Advertisement

  • News
  • Columns
  • Interviews
  • BW Communities
  • Events
  • BW TV
  • Subscribe to Print
  • Editorial Calendar 19-20
BW Businessworld

Of Water Resources...

Photo Credit :

A Vaidyanathan is one of India’s foremost agricultural economists. Water has been one of his areas of specialisation; he has earlier written two books on irrigation in India. In Water Resources of India, (OUP), he begins with basic facts about water. One learns, for example, that the average precipitation on all the land in the world is 836 millimeters. Not all of it is water; 97 mm is snow.  498 mm of it evaporates from land or is transpired by vegetation — the vegetative equivalent of sweating. Of the remaining 338 mm, about an eighth flows down rivers and streams, and twice as much sinks underground and replenishes the aquifers or flows somewhere else. Since the area of all the land on earth is 148 trillion square metres, it receives roughly 120 trillion cubic metres of precipitation. The capacity of all the dams in the world is 13 TCM; even in the best years, only about 10 per cent of the precipitation is stored.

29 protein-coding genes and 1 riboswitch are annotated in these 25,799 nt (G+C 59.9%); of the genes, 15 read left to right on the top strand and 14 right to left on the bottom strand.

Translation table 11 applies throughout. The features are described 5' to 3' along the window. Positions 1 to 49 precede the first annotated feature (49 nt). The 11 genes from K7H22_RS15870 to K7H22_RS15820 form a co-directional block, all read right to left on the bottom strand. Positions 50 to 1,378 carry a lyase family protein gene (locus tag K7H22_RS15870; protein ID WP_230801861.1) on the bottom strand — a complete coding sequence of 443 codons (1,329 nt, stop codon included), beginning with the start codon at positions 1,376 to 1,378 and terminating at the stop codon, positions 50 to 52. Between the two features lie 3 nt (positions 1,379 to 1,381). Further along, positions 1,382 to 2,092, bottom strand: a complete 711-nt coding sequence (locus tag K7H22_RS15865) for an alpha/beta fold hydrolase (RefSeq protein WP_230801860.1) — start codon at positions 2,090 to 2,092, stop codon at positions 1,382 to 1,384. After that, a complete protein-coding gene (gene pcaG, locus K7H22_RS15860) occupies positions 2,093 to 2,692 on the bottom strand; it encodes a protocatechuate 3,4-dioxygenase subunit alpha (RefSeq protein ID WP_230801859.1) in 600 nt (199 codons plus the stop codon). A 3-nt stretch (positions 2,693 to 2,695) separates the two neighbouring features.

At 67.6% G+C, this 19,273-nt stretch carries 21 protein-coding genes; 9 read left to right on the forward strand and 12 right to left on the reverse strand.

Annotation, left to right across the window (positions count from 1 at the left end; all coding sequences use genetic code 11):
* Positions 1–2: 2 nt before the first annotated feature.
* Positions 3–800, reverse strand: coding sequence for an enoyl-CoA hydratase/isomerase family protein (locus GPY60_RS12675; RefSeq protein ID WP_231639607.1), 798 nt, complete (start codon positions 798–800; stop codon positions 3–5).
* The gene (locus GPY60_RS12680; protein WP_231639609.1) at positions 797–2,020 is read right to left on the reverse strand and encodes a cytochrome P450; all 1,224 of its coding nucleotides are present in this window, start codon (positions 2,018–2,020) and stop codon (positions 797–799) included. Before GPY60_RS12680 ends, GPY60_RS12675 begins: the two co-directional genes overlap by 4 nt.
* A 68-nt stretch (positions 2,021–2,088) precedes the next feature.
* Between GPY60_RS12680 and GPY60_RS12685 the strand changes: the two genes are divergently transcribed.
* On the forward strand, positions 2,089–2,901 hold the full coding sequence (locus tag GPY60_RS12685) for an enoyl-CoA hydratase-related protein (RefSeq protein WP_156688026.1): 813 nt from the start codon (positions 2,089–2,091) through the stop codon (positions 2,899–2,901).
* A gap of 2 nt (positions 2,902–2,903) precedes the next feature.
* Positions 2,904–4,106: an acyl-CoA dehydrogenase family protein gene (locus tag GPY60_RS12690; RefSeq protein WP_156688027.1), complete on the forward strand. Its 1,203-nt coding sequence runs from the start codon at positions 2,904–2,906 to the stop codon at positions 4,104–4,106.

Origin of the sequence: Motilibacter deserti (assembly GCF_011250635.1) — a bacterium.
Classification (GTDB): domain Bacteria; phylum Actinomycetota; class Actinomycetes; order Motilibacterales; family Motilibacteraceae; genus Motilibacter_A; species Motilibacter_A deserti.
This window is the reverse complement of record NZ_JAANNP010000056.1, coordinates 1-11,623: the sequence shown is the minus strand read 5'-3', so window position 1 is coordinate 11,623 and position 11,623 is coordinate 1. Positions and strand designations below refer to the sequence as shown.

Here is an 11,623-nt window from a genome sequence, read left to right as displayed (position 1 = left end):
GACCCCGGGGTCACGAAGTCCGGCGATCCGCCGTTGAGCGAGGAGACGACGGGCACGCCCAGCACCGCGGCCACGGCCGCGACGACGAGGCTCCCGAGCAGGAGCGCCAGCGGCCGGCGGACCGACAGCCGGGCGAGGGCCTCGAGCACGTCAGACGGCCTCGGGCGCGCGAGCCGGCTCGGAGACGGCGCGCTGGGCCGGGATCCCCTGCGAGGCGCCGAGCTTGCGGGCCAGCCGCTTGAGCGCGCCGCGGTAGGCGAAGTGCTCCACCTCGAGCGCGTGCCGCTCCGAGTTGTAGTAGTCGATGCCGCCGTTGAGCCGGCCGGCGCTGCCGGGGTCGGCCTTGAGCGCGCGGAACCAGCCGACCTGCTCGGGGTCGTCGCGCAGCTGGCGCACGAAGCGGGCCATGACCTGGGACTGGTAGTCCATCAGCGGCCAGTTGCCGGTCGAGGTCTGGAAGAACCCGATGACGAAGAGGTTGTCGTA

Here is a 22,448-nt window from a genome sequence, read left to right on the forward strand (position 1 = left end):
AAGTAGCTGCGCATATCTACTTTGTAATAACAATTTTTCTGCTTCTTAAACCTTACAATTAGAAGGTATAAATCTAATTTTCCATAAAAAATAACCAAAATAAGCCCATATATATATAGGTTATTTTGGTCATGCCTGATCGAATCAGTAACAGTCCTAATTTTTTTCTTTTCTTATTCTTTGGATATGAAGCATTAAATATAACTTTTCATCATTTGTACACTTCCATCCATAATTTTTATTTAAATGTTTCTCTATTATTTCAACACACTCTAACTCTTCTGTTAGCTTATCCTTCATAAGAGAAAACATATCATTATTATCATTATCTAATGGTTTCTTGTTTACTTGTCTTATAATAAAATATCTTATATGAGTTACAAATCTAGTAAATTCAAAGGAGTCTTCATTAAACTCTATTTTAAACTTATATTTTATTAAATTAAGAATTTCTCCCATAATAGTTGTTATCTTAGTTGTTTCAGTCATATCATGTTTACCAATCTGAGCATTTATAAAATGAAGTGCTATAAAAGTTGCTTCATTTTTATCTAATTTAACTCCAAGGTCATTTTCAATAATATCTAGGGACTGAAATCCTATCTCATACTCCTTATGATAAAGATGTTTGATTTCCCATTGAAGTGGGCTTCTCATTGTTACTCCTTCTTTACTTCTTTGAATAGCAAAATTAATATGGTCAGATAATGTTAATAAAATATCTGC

The author then goes on to give the basic facts on India’s water resources, their use in agriculture and efficiency of utilisation. He then quickly surveys problems of water management,  the resulting inequality of water availability and conflicts over distribution. Finally, he makes his own suggestions about how these conflicts may be managed and ameliorated. Altogether, this is an efficient, economical introduction to India’s water resources and problems. 

(This story was published in BW | Businessworld Issue Dated 25-08-2014)